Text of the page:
StreetLights On A Saturday Night: The Color Of Kindness
Kindness comes in all colors. Shouldn’t freedom, equality, and opportunity come in all colors too? It has been some time, March 17th actually, since I have given any Uber/Lyft rides. I miss meeting people in those rides and hearing their unique life journeys. That experience always helped restore my faith in humanity. With all that has happened and is happening in the world, that faith in people has been challenged again. More than any issue, and we have plenty to choose from, I am focused tonight on race. One of the benefits of being an Uber/Lyft driver is the diversity of my passengers. I often felt like the United Nations on wheels.
These last few years have been especially difficult for issues of race. We have seen much hate and fear. We have seen our own president spew hateful and racist language on an almost daily basis. Worse yet, black and brown people in this country have been marginalized and disadvantaged in ways we thought were being put behind us in the story of America.
A conversation, a true national dialogue is occurring and has been long overdue. We are in a unique moment for our nation. We, ALL OF US, need to use this moment for good, for progress. White people, we MUST work harder to understand the true racial inequities in this country. That means stepping outside of our belief system, our ideology. That means listening to black and brown perspective, learning black and brown history. It means honoring both the sacrifices of black and brown Americans, but also acknowledging current plight for people of color.
We cannot help or be a part of this conversation from our own white space. I am speaking now to my white friends and family who are outraged over people who kneel before the flag or protest systemic racism and police brutality.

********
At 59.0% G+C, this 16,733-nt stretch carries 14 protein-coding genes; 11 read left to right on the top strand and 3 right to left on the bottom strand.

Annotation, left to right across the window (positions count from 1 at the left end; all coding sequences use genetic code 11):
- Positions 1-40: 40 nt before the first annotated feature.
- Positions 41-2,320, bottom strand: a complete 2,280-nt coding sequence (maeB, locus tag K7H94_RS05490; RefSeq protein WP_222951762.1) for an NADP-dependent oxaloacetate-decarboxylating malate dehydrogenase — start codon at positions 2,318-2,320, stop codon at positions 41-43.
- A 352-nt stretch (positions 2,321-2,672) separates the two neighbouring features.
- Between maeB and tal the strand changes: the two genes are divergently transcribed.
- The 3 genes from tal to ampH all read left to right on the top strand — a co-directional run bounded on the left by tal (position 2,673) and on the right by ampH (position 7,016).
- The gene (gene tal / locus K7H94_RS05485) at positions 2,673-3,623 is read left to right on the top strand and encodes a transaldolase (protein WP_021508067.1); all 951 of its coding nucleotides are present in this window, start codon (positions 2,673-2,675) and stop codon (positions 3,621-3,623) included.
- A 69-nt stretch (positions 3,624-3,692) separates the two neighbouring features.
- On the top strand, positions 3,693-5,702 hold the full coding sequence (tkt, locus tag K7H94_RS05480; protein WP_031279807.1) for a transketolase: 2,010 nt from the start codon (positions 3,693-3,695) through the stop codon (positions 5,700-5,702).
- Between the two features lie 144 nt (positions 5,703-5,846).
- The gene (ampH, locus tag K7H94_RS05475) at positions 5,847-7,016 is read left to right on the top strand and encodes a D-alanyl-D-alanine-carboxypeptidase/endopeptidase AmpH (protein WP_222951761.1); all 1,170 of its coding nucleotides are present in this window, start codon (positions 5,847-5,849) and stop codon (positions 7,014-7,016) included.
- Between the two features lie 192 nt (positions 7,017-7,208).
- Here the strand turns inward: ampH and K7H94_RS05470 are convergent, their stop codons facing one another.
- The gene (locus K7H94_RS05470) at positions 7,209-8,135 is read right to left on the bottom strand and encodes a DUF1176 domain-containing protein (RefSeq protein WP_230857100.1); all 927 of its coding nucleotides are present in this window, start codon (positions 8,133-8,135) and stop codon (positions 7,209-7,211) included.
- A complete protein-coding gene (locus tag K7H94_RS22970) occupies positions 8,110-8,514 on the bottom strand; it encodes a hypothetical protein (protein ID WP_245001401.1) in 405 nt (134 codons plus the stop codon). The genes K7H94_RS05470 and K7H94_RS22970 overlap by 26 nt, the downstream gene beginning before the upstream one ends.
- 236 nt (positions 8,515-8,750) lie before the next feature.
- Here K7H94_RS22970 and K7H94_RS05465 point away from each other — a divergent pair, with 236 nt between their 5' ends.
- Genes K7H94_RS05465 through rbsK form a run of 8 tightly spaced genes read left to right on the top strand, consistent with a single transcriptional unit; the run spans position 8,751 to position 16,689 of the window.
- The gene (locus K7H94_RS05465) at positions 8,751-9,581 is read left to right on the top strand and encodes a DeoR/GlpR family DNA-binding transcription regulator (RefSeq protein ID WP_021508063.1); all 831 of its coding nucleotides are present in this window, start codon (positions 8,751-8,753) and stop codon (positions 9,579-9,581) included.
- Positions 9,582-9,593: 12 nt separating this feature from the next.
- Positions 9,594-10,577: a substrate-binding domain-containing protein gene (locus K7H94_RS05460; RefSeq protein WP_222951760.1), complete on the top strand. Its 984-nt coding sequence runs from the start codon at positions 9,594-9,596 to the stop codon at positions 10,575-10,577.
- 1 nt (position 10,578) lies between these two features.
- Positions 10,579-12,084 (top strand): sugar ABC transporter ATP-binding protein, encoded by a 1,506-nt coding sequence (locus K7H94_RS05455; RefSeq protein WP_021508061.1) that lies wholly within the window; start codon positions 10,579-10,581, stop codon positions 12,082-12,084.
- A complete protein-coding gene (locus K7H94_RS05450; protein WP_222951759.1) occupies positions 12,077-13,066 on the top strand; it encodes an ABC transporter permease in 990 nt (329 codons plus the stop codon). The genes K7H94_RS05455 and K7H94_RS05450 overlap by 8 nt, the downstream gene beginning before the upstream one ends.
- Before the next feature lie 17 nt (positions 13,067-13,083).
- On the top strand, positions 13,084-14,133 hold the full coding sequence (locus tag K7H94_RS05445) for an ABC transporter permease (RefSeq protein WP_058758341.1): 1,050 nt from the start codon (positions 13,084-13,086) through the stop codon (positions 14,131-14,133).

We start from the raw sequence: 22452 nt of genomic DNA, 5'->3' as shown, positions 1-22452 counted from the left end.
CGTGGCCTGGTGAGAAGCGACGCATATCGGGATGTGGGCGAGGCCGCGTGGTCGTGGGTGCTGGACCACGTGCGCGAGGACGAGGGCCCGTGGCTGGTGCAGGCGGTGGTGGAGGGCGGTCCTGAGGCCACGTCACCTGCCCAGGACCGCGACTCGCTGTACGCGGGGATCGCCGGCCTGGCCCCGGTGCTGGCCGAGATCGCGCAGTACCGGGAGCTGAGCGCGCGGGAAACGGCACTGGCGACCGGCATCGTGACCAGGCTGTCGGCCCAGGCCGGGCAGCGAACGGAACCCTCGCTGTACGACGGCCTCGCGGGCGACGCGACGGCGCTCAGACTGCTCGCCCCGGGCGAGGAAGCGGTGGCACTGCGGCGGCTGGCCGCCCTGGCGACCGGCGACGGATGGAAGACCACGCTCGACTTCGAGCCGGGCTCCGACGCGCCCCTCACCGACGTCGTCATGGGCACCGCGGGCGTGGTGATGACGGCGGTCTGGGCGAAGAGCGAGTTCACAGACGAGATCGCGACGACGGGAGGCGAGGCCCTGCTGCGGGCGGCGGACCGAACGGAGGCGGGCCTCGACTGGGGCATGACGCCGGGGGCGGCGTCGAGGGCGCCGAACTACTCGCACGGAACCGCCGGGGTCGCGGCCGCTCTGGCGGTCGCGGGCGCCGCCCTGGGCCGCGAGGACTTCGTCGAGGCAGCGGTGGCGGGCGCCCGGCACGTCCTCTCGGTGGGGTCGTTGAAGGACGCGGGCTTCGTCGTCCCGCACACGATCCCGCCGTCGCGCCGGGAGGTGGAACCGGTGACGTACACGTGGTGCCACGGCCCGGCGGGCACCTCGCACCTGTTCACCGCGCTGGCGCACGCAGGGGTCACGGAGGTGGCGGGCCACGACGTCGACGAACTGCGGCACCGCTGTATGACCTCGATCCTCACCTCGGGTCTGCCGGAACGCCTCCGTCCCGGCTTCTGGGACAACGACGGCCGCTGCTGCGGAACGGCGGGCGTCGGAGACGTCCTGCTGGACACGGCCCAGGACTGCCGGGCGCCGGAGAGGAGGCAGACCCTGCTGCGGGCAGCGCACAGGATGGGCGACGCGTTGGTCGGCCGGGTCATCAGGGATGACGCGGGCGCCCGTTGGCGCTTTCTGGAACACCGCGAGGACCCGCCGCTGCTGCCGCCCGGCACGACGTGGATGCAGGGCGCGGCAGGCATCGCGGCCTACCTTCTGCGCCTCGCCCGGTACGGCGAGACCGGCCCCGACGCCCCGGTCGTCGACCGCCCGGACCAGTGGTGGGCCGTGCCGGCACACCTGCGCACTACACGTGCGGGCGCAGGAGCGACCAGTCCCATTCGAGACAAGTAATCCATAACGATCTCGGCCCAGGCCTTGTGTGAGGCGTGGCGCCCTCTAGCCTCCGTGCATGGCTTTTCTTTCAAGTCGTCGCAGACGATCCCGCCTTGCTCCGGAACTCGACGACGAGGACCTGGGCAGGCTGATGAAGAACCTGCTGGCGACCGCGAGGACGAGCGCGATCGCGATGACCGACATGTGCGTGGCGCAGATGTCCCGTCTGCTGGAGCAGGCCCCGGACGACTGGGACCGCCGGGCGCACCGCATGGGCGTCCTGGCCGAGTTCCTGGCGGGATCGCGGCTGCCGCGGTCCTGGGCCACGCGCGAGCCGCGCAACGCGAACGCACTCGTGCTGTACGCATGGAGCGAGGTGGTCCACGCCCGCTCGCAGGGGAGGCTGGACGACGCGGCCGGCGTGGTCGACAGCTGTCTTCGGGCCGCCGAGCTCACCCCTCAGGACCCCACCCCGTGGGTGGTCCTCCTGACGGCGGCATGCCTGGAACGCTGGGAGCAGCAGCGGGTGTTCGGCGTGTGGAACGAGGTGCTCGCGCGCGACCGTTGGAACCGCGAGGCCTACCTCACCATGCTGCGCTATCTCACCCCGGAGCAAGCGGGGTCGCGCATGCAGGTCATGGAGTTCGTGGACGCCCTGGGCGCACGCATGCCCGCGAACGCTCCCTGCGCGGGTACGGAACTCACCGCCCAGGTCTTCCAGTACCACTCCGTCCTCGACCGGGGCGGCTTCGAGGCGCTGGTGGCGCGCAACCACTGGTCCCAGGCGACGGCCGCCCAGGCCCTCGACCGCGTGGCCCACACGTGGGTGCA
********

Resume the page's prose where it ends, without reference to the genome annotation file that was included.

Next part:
That flag IS a symbol for our freedom, our national identity, 50 states united, and it IS something we honor as representing all those who have given their lives to defend it, to defend us. But when that freedom isn’t the same for all Americans, then the American flag isn’t living up to its promise. That means America isn’t living up to Its promise.
We cannot fly a flag that we hold so dear, because it represents free and equal Americans, if some of those whom we expect to honor it at ballgames and events don’t feel as free and equal as we do. Black and brown people love this country every bit as much as white people. I would argue they love it more because people of color have suffered so much more for the stars and stripes since before we even declared our independence.
We cannot continue to express outrage over flag kneeling, protesting and even the rioting (which is usually as diverse in the color of the agitators as the color of our citizens) and not continue the conversation as to why.
This is where white America is failing. We cannot be a contributing part of the conversation if our first comments are to express outrage and disappointment with how people choose to stand (or kneel) and be heard because they have and continue to suffer racial injustice, racial bias, police brutality, and feel marginalized under the banner that is supposed to symbolize equal freedom, justice, and opportunity.